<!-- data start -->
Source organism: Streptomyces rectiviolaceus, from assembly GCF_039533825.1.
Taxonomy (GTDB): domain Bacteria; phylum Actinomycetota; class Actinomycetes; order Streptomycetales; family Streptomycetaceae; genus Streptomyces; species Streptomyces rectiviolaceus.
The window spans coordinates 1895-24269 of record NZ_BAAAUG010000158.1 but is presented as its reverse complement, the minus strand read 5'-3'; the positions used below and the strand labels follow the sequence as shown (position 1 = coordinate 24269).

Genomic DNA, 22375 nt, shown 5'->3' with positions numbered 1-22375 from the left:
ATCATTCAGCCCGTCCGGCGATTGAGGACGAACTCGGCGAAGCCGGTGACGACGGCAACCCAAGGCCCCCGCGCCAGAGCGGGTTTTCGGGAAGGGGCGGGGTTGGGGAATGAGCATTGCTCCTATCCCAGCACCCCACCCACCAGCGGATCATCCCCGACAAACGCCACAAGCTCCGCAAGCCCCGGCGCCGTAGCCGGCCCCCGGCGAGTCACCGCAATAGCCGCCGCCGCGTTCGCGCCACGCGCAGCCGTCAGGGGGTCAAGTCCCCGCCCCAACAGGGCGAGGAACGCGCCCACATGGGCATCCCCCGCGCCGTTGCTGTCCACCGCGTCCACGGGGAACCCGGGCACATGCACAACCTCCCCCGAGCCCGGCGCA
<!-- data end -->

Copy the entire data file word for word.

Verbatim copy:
Source organism: Streptomyces rectiviolaceus, from assembly GCF_039533825.1.
Taxonomy (GTDB): domain Bacteria; phylum Actinomycetota; class Actinomycetes; order Streptomycetales; family Streptomycetaceae; genus Streptomyces; species Streptomyces rectiviolaceus.
The window spans coordinates 1895-24269 of record NZ_BAAAUG010000158.1 but is presented as its reverse complement, the minus strand read 5'-3'; the positions used below and the strand labels follow the sequence as shown (position 1 = coordinate 24269).

Genomic DNA, 22375 nt, shown 5'->3' with positions numbered 1-22375 from the left:
ATCATTCAGCCCGTCCGGCGATTGAGGACGAACTCGGCGAAGCCGGTGACGACGGCAACCCAAGGCCCCCGCGCCAGAGCGGGTTTTCGGGAAGGGGCGGGGTTGGGGAATGAGCATTGCTCCTATCCCAGCACCCCACCCACCAGCGGATCATCCCCGACAAACGCCACAAGCTCCGCAAGCCCCGGCGCCGTAGCCGGCCCCCGGCGAGTCACCGCAATAGCCGCCGCCGCGTTCGCGCCACGCGCAGCCGTCAGGGGGTCAAGTCCCCGCCCCAACAGGGCGAGGAACGCGCCCACATGGGCATCCCCCGCGCCGTTGCTGTCCACCGCGTCCACGGGGAACCCGGGCACATGCACAACCTCCCCCGAGCCCGGCGCA